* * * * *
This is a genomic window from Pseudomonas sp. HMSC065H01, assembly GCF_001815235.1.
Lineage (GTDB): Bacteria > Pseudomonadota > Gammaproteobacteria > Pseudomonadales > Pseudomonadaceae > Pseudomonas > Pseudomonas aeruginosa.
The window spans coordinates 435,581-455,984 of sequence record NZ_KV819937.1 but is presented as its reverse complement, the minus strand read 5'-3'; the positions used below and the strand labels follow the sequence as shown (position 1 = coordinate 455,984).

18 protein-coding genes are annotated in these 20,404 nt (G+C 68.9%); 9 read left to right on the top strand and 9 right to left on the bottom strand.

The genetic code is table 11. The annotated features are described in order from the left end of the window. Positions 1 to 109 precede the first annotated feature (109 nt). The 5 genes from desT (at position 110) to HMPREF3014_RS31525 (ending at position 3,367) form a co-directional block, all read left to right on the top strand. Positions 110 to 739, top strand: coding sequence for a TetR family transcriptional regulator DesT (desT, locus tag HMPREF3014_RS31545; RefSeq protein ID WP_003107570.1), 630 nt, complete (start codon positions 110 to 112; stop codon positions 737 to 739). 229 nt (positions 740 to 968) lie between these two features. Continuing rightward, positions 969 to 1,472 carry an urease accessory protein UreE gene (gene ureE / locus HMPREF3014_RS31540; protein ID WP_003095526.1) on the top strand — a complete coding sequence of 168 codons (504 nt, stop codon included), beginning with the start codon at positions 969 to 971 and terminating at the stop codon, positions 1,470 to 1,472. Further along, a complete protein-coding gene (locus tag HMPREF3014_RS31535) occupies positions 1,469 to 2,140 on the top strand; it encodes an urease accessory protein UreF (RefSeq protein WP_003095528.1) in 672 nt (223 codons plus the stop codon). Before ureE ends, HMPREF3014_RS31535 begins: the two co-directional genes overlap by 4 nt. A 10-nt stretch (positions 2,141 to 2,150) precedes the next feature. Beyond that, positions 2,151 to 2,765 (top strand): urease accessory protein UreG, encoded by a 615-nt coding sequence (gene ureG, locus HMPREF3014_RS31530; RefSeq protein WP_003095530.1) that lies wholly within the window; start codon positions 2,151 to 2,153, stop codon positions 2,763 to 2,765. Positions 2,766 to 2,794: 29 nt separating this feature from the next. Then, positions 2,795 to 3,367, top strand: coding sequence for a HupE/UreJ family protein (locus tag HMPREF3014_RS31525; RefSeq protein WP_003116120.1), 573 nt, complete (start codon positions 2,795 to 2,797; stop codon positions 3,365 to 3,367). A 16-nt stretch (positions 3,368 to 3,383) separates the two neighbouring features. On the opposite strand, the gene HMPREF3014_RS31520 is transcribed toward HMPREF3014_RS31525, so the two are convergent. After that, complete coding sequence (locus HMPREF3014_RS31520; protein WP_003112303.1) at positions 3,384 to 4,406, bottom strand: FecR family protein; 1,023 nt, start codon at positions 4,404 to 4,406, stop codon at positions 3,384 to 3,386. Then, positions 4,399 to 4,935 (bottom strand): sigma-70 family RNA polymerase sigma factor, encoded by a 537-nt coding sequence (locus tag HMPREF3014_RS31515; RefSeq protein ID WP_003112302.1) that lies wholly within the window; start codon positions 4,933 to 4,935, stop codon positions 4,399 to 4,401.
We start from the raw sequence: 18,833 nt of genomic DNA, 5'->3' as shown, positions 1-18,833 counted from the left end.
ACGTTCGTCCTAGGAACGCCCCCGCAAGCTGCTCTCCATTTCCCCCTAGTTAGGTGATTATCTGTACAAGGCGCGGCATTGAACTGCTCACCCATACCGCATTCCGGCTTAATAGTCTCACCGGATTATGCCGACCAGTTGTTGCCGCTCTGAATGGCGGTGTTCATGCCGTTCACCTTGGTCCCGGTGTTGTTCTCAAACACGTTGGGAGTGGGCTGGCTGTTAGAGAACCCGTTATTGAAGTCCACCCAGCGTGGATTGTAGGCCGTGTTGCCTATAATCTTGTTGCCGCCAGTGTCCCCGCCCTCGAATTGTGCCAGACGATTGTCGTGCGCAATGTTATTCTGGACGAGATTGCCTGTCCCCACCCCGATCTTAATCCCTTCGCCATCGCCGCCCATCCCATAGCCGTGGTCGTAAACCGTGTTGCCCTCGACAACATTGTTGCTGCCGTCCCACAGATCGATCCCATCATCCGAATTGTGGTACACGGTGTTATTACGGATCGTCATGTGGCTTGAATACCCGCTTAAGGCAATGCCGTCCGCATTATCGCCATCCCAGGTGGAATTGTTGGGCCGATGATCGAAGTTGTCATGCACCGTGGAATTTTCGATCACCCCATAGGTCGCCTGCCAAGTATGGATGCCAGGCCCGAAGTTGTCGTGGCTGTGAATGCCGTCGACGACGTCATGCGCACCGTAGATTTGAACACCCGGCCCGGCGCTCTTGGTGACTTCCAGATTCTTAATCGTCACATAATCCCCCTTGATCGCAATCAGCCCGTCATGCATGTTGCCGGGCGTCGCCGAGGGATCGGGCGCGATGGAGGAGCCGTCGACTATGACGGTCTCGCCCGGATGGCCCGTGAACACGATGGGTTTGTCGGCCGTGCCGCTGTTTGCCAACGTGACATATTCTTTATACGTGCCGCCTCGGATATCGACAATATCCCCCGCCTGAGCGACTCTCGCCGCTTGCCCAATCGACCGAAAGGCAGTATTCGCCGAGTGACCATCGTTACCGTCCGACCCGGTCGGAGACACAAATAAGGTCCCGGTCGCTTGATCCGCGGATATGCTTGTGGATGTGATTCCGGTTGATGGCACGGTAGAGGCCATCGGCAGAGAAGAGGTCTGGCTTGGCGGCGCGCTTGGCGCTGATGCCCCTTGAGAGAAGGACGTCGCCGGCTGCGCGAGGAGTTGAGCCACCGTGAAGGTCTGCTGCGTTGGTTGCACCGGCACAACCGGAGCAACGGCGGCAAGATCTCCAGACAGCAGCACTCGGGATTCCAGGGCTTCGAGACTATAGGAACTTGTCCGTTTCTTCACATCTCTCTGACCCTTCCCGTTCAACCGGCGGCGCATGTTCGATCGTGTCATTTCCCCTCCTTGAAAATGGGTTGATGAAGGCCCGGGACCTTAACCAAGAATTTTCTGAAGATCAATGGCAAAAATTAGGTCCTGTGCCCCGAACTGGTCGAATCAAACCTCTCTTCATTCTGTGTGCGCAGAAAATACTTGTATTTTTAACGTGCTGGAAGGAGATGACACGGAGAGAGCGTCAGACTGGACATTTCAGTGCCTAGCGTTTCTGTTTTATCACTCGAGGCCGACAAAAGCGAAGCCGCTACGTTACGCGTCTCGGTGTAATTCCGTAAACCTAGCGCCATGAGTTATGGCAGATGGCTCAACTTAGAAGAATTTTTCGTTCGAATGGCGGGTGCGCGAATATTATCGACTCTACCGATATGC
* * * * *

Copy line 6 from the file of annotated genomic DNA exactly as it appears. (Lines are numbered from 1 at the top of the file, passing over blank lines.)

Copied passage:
We start from the raw sequence: 18,833 nt of genomic DNA, 5'->3' as shown, positions 1-18,833 counted from the left end.